Referred by MinnPost Mar 2018
outlined an arc in men's lives--kind of sad and boring. Finished but wouldn't recommend.
A pleasure to read with its powerful minimalist writing and perfectly chosen words and phrases. This novel consists of loosely connected short stories, each about a man in a different stage of life - from the uncertainties of young adulthood, the confidence of middle age, and the infirmities of old age. These characters are often struggling and on the margins of the law. Although not uplifting in the usual sense I came away with a broader and deeper understanding of what it can mean to be human, here in the 21st century.
While some reviewers call this a novel, I say it is a collection of short stories--interrelated in that each is about a man with needs or desires, including youth, money, love, and power. This is not a new idea. As has been noted, the book is readable, but my time could have been better spent.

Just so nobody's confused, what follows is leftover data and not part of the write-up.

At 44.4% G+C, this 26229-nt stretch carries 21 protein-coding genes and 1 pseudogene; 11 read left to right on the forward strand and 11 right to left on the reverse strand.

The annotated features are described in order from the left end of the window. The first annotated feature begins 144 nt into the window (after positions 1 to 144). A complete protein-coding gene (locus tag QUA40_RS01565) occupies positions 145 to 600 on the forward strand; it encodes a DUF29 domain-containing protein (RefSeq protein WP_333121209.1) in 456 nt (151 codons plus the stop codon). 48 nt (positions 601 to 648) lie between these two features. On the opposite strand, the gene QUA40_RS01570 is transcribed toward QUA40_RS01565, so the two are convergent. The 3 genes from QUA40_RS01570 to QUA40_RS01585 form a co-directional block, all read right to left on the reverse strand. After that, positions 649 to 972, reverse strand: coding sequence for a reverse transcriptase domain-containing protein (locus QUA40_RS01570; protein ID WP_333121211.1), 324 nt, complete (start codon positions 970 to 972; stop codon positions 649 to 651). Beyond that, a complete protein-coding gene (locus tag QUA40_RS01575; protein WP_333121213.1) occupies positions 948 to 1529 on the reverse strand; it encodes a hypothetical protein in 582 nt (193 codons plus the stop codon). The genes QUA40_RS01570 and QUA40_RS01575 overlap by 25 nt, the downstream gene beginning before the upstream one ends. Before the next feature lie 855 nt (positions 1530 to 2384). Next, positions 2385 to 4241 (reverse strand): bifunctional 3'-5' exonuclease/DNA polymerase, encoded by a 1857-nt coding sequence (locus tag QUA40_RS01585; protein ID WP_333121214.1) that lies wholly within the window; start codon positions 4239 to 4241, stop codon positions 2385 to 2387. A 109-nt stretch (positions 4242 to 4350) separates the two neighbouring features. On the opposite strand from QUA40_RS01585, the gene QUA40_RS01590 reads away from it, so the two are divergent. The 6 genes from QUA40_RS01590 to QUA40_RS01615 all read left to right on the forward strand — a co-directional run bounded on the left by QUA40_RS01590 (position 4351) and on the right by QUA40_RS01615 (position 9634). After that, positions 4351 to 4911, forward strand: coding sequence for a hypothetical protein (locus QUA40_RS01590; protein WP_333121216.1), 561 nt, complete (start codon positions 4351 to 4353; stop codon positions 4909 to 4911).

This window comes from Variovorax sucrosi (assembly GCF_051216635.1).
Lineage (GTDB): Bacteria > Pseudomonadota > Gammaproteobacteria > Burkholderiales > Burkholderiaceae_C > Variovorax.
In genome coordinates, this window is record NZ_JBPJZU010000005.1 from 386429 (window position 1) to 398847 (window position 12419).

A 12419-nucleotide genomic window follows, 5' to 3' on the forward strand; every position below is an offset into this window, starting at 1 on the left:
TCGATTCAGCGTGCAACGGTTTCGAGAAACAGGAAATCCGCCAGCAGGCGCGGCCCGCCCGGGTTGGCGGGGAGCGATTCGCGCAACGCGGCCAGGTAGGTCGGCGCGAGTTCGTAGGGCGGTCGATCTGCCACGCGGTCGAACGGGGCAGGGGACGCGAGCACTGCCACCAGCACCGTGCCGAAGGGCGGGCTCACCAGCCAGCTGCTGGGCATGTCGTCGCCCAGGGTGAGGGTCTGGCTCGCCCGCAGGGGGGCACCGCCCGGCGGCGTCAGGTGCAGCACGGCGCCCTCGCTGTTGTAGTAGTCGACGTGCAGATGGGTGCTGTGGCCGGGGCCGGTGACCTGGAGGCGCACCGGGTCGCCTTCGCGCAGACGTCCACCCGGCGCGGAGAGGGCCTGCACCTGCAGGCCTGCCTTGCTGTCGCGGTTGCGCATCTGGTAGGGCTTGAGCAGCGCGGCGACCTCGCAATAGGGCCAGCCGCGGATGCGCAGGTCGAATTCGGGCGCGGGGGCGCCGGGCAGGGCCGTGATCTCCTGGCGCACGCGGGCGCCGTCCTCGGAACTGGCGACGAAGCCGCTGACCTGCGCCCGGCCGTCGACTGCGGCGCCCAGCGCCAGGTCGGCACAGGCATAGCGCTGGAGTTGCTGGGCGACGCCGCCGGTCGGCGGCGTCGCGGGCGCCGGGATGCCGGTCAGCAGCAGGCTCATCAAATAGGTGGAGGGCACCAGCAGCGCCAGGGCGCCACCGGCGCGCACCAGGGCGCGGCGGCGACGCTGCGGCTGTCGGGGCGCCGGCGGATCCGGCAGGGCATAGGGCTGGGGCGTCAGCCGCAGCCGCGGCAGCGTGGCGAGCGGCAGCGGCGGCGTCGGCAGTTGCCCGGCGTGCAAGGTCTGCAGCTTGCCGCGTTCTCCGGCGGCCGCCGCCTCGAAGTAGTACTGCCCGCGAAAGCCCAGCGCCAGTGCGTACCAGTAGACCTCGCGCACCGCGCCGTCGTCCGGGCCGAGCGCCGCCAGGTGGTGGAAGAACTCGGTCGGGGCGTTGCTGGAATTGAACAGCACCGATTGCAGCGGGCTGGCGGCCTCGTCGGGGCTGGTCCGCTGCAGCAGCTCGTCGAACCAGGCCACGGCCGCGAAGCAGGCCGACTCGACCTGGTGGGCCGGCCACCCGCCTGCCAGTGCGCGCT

Excellent series of stories about men at different stages of their lives. The author captures daily life beautifully while fitting in larger life themes and making them relevant to both men and women of all ages. A good book and one I would recommend.
These nine novellas/short stories are about men from youth to old age, from various classes, set across Europe. They are mostly lonely people, often not nice people, but portrayed with sympathy. Szalay 's idea of representing "all that man is" in this way is inventive and clever. The book is very readable.
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